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From "Jamie G." <jamie.goody...@gmail.com>
Subject Re: Karaf target audience and release granularity
Date Thu, 16 Aug 2018 08:50:22 GMT
I like the phrase "Product Project", perhaps we should add that to
Karaf's description ;)
On Thu, Aug 16, 2018 at 6:18 AM Jean-Baptiste Onofré <jb@nanthrax.net> wrote:
>
> Hi Toni,
>
> I know a fairly large set of users that use Karaf without knowing OSGi.
>
> That's why it's a polymorphic container: some use spring, some use OSGi,
> some use blueprint, some use directly war, etc. There are several facet
> of using Karaf.
>
> About the distribution, to be honest, I only know users of standard
> distribution: either directly Karaf vanilla and then installing features
> and their applications, or creating their own custom distribution
> starting from the standard one. They don't necessary use the enterprise
> features, it's more the standard distribution + their own features.
>
> One of the key part of Karaf is use friendly. That's the difference
> starting from the framework. When you start from felix framework, it's
> up to you to construct all: logging management, hot deployment, ...
> Starting from Karaf it's a turnkey solution, having all user facing aspects.
> Karaf container and all its subprojects are really focused on user.
>
> Look at Decanter: it's tremendous simple solution but it does the job
> and users just use it.
>
> Karaf is a "product project", it's not a SDK. It's a multi-purpose
> runtime, powered by OSGi, but OSGi is not necessary the user facing model.
>
> That's why, as a "product project", I think it makes sense to have
> regular release pace.
>
> Regards
> JB
>
> On 16/08/2018 10:09, Toni Menzel wrote:
> > As mentioned, here are some more thoughts on Karaf audience/usage.
> >
> > Do you know how Karaf users consume/use Karaf? This is important to get a
> > good release cycle and granularity. (as teased by JB on this list recently).
> >
> > Why i am mentioning that? Well,i always felt that Karaf (the container) is
> > a rather large thing with all its feature repos coming with it. I think
> > thats why Karaf releases where coming rather slow in the past. (correct or
> > not?)
> >
> > *1. Karaf as an opinionated felix distro*
> >
> > This "batteries" included feature is (was?) a core selling point of Karaf
> > but is this really how people use it?
> > I know at least two larger customers who are baking their own Karaf
> > distribution anyway based on the minimal profile.
> >
> > So i am asking, wouldn't it make sense to release the "base" runtime (say
> > Felix+Karaf infrastructure like pax-url, feature system, configuration
> > system) independently? Similar to what you get with Karaf minimal.
> >
> > Depending on how Karaf is used in the real world (do you know?), here are
> > some radical thoughts on my/our personal usage:
> >
> >    - Karaf Minimal becomes "Karaf Runtime" because its base unit you can
> >    put everything on top (even at runtime).
> >    - Karaf Standard/Enterprise becomes the "Karaf SDK" since has the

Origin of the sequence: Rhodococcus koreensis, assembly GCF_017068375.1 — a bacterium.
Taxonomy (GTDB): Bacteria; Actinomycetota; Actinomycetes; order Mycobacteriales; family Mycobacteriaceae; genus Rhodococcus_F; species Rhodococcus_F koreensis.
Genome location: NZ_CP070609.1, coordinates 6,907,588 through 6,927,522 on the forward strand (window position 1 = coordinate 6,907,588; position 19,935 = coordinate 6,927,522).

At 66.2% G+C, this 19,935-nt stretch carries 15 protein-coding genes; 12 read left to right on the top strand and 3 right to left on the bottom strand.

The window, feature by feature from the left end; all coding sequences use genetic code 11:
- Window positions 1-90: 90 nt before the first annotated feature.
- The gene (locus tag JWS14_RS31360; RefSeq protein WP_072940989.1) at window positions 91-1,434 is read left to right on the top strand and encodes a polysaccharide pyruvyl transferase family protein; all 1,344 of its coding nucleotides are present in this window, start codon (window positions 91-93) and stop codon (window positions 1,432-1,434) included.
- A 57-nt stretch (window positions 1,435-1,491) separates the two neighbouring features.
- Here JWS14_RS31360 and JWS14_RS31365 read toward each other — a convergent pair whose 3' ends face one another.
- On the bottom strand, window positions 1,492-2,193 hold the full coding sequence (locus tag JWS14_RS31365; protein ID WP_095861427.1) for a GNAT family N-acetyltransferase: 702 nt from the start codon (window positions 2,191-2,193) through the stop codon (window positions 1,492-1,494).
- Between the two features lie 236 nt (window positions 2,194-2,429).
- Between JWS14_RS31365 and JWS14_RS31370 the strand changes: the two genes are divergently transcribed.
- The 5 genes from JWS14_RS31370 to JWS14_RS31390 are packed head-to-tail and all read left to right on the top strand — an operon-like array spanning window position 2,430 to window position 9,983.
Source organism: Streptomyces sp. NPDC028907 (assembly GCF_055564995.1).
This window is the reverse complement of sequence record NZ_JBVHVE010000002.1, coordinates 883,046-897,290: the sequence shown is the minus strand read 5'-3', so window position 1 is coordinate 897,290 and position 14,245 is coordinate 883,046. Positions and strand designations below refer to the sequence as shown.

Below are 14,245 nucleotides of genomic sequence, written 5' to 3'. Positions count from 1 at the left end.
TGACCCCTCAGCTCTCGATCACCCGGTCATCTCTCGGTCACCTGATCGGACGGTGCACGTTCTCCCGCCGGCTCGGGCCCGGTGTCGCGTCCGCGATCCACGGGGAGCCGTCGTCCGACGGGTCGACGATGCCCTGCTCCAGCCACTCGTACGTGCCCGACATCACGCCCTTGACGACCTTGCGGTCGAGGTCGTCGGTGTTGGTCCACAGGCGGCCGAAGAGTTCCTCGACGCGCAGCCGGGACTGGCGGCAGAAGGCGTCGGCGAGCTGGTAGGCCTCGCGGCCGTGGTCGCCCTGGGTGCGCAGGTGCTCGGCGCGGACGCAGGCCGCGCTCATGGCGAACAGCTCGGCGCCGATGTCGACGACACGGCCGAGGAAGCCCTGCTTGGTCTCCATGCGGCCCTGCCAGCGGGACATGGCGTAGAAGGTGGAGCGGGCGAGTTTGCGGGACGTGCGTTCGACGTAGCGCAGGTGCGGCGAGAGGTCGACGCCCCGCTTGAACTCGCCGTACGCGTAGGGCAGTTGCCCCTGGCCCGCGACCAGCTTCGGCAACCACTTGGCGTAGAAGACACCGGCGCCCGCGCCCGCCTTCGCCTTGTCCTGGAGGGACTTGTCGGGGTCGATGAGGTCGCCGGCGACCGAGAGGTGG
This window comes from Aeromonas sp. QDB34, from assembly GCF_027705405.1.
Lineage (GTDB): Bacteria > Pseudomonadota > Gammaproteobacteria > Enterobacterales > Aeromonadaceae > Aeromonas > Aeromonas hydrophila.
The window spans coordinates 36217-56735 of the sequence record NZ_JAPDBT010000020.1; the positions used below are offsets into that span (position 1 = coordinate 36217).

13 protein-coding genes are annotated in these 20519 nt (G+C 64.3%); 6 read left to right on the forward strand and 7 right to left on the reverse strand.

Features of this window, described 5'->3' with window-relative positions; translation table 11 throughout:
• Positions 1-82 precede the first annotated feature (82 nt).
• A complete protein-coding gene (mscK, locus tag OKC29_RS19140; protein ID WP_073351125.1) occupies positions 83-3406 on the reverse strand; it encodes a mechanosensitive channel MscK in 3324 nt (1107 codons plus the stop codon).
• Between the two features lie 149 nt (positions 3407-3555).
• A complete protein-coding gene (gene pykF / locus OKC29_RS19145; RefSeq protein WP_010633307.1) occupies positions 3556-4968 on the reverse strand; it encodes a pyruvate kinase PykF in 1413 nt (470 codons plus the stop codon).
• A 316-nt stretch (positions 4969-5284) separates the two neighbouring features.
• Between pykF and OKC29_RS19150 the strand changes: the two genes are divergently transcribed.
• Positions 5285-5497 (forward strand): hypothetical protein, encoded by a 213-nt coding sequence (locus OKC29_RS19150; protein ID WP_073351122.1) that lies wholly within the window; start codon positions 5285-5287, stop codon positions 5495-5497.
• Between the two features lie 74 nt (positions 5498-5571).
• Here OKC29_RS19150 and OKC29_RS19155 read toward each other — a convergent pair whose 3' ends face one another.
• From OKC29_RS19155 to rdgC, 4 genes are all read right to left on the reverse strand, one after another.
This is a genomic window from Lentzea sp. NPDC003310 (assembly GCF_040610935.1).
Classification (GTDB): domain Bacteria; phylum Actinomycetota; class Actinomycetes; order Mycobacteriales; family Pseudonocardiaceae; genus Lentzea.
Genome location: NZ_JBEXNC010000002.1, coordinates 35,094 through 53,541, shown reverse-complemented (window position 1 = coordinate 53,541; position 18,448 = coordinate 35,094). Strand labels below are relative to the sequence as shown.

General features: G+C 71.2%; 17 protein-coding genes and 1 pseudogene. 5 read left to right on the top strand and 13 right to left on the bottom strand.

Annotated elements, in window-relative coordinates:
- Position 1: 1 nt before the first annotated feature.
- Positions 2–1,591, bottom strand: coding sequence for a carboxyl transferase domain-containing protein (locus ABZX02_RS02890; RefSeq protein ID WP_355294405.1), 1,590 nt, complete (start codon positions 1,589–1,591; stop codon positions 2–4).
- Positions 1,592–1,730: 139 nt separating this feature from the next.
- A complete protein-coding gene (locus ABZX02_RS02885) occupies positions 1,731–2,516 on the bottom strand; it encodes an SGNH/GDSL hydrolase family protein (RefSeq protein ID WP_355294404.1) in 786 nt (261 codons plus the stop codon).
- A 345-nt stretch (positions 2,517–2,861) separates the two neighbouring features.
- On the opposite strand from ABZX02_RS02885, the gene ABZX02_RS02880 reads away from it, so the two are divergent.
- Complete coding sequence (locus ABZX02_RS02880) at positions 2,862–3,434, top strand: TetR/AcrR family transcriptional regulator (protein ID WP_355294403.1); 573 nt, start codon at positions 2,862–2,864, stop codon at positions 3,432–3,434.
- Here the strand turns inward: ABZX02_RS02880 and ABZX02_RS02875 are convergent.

> >    kitchen-sink nature that is great when you want to tinker with
> >    Spring,Hibernate etc.
> >
> > Also, wouldn't it make sense to release the maven-plugin independently?
> >
> > Those changes might seem of no importance to Karaf insiders (because you
> > get all of that already when building your own distro) but at least I only
> > found Karaf reasonable for a lot of usecases until i found out how to
> > really only get the "runtime" part. Now i can say that for me Karaf is an
> > opinionated felix  distro (yes.. not only that but you get the point).
> >
> > *2. Karaf as polymorphic container*
> >
> > On the website Karaf is marketed as "Karaf can host any kind of
> > applications: OSGi, Spring, WAR, and much more". Is that how people really
> > use it? I mean.. are Spring (Boot..) people happy living inside Karaf?
> > Every OSGi-savvy person recommends going DS, staying with OSGi spec
> > standards and avoid War. - pun intended.
> > Yeah, its great for demos but is it worth the effort? - also to keep this
> > "working". And - from experience - i can tell that its also not a
> > recommendable migration path. It sounds great but Hibernate and friends are
> > actually quite hostile to your OSGi framework instance introducing a lot
> > more complexity into your system. And if even OSGi-savvy people have
> > problems troubleshooting such cases, how should a team of beginners do that?
> >
> > *3. Karaf as a better solution for Microservices*
> >
> > Guess i save this for another post, too easy to turn this into a rant. Let
> > me just say: i think Karaf is one of the few answers to the pervasive
> > Microservice/Spring Boot ecosystem. But it is not obvious and people stay
> > away from it because. Again, this COULD go very long, but it is not the
> > right place.
> >
> > Any thoughts?
> >
> > * What is Developer Ergonomics <https://medium.com/rebaze>**? *
> >
> >
> >
> > *www.rebaze.de <http://www.rebaze.de/> | www.rebaze.com
> > <http://www.rebaze.com/> | @rebazeio <https://twitter.com/rebazeio>*
> >
>
> --
> Jean-Baptiste Onofré
> jbonofre@apache.org
> http://blog.nanthrax.net
> Talend - http://www.talend.com

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